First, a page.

Thursday, August 24th 2017

Why Not Smith Lake

Smith Lake was one of the options considered by the U.S. Army Corp of Engineers. The Corp of Engineers eliminated the lake as an option as more costly and because of lack of local control.

Some of the reasons Smith Lake was eliminated as an option include:

  • Two treatment plants operating would double the cost of water treatment. It would require two staffs (class 4 operators on site 24/7). Plus, plants operate more effectively the more water they produce, resulting in a smaller cost per 1,000 gallons.
  • The Federal Energy Regulatory Commission is the permitting entity for the lake.
  • Alabama Power, Southern Company (APCO) manages the lake.
  • Water from Smith Lake is allocated, first of all, for downstream navigation and secondly for power generation. Use of water from this lake for water supply can only be allowed if the first two needs are met.
  • The hydroelectric power generated by Smith Lake is used by Alabama Power Company for peak demand periods. Any loss of peak demand capacity must be replace by electricity generated by the combustion of fossil fuels such as coal, natural gas, or oil.
  • Smith Dam releases to the Warrior River and passes through Holt and Bankhead generation dams.
  • Alabama Power Company charges a fee for lost water generation through each dam (3 times).
  • Cost varies and is determined quarterly based on the cost of producing lost electricity from some other source.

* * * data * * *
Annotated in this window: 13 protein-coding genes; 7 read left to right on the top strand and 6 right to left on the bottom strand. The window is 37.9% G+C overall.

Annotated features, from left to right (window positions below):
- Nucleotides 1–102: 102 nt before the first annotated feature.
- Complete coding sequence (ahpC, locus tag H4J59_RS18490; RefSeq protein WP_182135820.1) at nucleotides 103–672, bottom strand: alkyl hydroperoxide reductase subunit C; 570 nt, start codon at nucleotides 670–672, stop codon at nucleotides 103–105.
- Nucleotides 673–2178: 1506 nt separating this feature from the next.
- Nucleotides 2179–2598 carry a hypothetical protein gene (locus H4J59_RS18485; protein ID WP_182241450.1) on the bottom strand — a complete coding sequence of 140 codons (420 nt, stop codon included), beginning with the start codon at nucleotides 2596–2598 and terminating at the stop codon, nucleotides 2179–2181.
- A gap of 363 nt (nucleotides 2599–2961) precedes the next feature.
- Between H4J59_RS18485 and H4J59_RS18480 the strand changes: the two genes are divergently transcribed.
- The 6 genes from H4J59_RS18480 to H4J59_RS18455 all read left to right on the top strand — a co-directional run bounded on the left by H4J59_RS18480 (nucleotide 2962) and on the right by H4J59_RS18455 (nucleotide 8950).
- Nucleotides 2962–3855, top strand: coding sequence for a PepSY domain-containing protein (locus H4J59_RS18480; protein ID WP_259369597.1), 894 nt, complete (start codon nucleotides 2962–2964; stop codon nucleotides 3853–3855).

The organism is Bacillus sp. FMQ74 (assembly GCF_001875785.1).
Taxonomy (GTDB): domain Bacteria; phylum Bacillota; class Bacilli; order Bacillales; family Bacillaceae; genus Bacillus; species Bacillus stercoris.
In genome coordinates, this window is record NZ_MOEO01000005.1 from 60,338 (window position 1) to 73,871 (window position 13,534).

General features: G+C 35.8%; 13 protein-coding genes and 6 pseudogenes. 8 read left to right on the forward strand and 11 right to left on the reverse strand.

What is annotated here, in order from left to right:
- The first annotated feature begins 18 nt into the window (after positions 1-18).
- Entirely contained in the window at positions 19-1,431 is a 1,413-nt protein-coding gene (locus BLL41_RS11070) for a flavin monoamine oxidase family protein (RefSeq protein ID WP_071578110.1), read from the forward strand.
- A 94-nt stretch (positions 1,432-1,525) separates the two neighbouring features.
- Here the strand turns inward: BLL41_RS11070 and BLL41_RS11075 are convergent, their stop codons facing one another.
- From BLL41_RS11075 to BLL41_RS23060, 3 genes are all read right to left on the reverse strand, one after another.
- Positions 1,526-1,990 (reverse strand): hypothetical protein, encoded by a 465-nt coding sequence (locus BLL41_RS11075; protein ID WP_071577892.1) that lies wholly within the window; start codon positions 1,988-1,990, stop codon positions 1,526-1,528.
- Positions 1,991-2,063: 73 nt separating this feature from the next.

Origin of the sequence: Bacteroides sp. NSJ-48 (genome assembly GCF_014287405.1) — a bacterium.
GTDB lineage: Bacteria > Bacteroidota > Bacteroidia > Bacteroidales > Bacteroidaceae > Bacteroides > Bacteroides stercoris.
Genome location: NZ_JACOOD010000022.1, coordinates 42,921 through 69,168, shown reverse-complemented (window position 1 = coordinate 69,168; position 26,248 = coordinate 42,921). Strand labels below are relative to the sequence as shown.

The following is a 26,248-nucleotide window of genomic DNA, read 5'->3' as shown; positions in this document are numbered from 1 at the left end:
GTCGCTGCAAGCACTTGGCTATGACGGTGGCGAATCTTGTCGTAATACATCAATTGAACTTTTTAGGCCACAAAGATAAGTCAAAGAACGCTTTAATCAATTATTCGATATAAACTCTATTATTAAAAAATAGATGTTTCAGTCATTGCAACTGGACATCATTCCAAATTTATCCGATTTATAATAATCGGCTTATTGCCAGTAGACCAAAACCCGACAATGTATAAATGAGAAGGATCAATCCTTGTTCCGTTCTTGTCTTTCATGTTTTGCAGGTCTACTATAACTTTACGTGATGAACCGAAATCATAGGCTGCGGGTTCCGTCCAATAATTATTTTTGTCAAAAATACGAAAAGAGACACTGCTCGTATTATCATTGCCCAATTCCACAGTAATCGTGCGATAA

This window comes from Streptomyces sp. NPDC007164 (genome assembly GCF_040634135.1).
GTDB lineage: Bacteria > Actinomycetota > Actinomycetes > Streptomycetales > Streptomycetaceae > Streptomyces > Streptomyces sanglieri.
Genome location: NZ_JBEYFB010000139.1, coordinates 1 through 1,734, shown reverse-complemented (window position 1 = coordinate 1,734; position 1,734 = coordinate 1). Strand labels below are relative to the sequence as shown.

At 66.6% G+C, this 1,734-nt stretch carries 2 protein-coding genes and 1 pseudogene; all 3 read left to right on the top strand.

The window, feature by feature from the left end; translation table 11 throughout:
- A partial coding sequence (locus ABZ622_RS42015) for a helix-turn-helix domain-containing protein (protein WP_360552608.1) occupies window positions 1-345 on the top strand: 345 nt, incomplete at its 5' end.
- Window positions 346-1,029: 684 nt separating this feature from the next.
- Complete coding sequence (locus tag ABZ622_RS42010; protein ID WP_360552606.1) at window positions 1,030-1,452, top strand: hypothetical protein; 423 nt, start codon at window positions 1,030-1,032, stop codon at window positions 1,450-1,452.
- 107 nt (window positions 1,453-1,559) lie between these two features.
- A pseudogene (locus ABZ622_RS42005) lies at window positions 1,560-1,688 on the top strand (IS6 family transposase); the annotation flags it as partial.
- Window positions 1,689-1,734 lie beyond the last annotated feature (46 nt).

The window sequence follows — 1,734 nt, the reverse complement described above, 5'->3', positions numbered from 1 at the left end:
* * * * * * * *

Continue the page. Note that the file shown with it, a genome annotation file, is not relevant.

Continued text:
• A storage capacity fee is charged based on the permit amount, not the water used. For example, if the permit amount is for up to 12 mgd(million gallons of water per day), the fee will be based on that amount and not the actual withdrawal amount.
  • Applicants must have a drought mitigation plan (where APCO reduces withdrawals or show alternative sources in droughts according to letter received from Alabama Power November 2009).
  • Higher cost to construct and maintain.

In the long run, the Smith Lake option has the potential to cost more money, be too reliant on other entities, and will have water restrictions during drought periods.

Two Treatment Plants

The Smith Lake option calls for two treatment plants for the Cullman region. While having a treatment center located in southern Cullman County would minimize the time that water is in the pipes, the cons far outweigh the pros of this plan.

There are much larger systems that operate with one treatment plant. For example, the water treatment plant in Decatur, Alabama can operate up to 68 MGD (million gallons of water per day) to serve the Decatur/Morgan County area.  Water usage would have to increase to more than 5 MGD before a second plant is justified. Redundant treatment means redundant staffing, operating expenses, and management.  Supply, not treatment, was the shortage in the 2007 droughts. A new Smith Lake Treatment plant would not be a backup system for all of Cullman County due to its location, distribution issues, and treatment capacity.

Other Infrastructure Problems

If the water pulled from Smith Lake was treated at the Cullman Water Treatment Plant rather than constructing a new one, the cost of building the necessary infrastructure would be higher than the Duck River option.